Last month, Cambridge Network held its 2017 ICO (In-Country Orientation) in three cities in China and one in South Korea; the two-day events took place in Beijing, Shanghai, Shenzhen and Seoul. With an average attendance rate of 86% in China across all student enrollments, over 150 Chinese families attended the orientations. At the Shanghai orientation, specifically, barely anyone missed the weekend event – 95% of the attendees came back on the 2nd day for more information sessions and activities.
In-Country Orientation has been successfully held for six years and is continuously updated and adapted to the evolving needs of the parents and students. For this year’s ICOs, Cambridge Network invited American high school teachers and experienced Cambridge Network staff. In addition, several international student representatives currently studying abroad with Cambridge Network also joined in. They provided new students and parents with one-on-one sessions to answer their questions and share valuable guidance and suggestions to help the incoming students better overcome the transition from China to the United States.
Christine Lin, Cambridge Network CEO, flew to China to attend the orientations in Beijing and Shanghai. There she answered students’ and parents’ questions and provided timely information regarding studying abroad at U.S. high schools.
Every year, the event covers many relevant topics that directly address an international student’s upcoming journey: academics in the USA, international travel advice, independent living skills, planning for university, understanding their health insurance policy, an American culture primer, and more. This year featured a handful of new sessions on topics like conflict resolution, a new student assessment system, and a WeChat mini program for parents.
Students of any age or nationality may have a tough time navigating difficult conversations revolving around conflict, especially if that conversation is conducted in a language that is not their own. This workshop was designed to understand the different kinds of conflicts, ways of defusing or remedying the situation, and participating in a conflict scenario. The goal here was to have students understand a few key concepts, notably that conflict is inevitable, and ways to work towards a solution through effective communication. For example, some international students will want to change host families at the first sign of difficulty regardless of a host family’s qualification or experience. Rather than begin the stressful process of finding a completely new housing arrangement, the workshop stressed the need to communicate first before making any hasty decisions.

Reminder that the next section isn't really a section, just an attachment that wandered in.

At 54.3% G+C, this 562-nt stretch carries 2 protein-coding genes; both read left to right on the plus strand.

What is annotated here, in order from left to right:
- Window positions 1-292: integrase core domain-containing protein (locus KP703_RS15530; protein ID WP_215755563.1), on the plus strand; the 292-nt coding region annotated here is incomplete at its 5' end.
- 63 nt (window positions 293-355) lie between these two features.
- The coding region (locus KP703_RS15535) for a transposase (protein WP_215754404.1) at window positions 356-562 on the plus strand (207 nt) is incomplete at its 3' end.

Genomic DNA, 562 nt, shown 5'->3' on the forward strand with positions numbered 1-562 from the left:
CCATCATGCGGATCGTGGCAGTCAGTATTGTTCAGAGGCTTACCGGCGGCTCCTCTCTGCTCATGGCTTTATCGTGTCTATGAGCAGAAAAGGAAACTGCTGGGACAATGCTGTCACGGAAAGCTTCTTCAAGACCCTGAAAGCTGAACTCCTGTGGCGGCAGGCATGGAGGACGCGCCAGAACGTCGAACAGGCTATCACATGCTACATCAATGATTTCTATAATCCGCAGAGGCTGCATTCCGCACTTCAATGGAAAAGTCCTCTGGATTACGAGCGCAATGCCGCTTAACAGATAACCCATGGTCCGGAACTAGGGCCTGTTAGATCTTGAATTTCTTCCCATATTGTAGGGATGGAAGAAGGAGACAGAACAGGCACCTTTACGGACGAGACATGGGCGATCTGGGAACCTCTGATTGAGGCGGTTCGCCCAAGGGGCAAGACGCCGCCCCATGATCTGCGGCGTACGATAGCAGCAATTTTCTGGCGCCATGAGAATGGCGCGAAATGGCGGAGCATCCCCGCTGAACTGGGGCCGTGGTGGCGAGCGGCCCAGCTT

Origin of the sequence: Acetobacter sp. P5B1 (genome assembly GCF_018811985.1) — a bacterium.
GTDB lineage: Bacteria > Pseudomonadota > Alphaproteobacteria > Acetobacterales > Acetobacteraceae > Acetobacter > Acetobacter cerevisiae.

Another new segment of the ICO was the implementation of a student assessment system. This assessment is meant to measure a student’s current level of development in the areas of academic success, interpersonal relationships, emotional wellbeing, and global competence. The reason for this assessment is two-fold. First, Cambridge Network can see which areas a student self-identifies as their strengths, and the areas where they can improve. Once these factors are known, we are able to approach or consult with students on a personal level and offer customized solutions if applicable. Second, assessments will be given during the academic school year and students and parents will be able to see growth or changes as a student matures. This measurement is a visible representation of a young person progression in experiencing the stages of maturity that take place inside and outside a classroom.
WeChat Mini Program
In response to the widespread and rapid adoption of social media and messaging apps in East Asia, Cambridge Network launched a new platform for parents to keep track of a student’s progress through WeChat. Through the new mini program, parents can search for relevant information about their student in the system, including relevant updates about their emotional or physical well-being and academic performance. This project came about after our clientele expressed interest in having faster, more timely updates that were easily accessible. After all, their kids are thousands of miles away and it can be hard to receive continuous updates from an involved high school student. Parents can now log into the WeChat mini program with a few screen taps to see what is happening both inside and outside of the classroom.
Thrilled, excited, nervous or even a bit worried, students are starting a new chapter of their journeys. Stay tuned for our students’ success stories in the upcoming school year!